Is there an upper current limit that you need to measure ? By increasing the gain of the circuit, you can get better accuracy (and resolution from the Xbee A/D) but at the cost of dynamic range. Specifically the circuit may clip before the 50 A RMS output of the CT (0.333 V RMS) is reached. Would you care if the max reading was limited to ... say 30 A RMS ? And that any level above that would still be reported as 30 A RMS ? IOW do you want/need the full range up to 50 A RMS or do you just need to know something has gone wrong and the motor is probably stalled ? What level of current does that for you ?

Just to toss out some numbers ... As it stands as posted above the circuit needs to filter out the "humps". If you put a low pass filter (LPF) with a bandwidth (BW) of ~ 1 Hz (that's the 166 msec time constant I mentioned above), any ripple content at 120 Hz component will be reduced by a factor of 200. Now perhaps that's overly conservative (I'll ponder it some more tonight) and a higher BW for the LPF would be OK. To do a LPF you'd put a capacitor in parallel with R5. The cap value would be 16.6 uF if R5 remains at 10K (I don't think it should) to get the 1 Hz BW. Larger R5 values would reduce the cap value needed and increase the gain (which is also needed).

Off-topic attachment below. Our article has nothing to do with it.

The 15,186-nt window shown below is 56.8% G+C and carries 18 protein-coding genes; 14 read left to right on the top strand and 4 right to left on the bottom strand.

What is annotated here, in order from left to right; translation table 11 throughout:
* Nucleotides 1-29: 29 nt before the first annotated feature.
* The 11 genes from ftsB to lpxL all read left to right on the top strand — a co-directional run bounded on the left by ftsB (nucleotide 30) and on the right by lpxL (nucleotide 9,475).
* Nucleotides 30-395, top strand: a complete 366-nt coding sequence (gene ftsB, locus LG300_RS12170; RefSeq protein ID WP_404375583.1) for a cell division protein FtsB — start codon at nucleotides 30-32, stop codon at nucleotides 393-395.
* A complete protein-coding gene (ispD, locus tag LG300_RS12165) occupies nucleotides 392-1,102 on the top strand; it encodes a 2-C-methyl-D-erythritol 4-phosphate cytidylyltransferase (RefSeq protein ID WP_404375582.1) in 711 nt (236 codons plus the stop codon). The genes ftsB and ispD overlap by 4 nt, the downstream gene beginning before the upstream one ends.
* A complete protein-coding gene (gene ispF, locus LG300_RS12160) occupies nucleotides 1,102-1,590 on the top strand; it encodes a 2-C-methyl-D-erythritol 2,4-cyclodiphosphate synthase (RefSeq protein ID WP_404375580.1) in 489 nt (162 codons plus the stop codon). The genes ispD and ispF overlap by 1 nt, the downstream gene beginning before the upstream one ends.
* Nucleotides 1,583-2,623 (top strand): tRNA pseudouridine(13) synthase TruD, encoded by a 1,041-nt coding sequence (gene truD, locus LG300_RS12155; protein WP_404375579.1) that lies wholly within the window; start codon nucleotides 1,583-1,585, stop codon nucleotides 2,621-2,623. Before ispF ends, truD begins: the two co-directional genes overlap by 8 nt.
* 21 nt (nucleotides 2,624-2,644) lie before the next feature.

The gain (Vout DC/Vin RMS) of the LPF equipped circuit is nominally 1.414*(2/pi) after rectification and filtering. A 50 A RMS level would result in a 0.333*1.414*2/pi = 300 mV, obviously too low a voltage so more gain in both the 1'st op-amp stage and 2'nd is needed. To prevent unintentional clipping in the 1'st stage the additional gain should be distributed. If you're running this circuit off the 3.3 VDC you're powering the Xbee with (are you ?) then the best you could hope for is a max 3 VDC output. If you want to retain the full range to 50 A RMS that means a gain increase by a factor 10 (easy to do). Increase R2, R3 and R4 ... I can figure out the right amounts when you tell me what the desired dynamic range is. I do have to think about how to connect your CT given the circuit needs to run off a single ended supply voltage (as shown it was running off +V and -V supplies).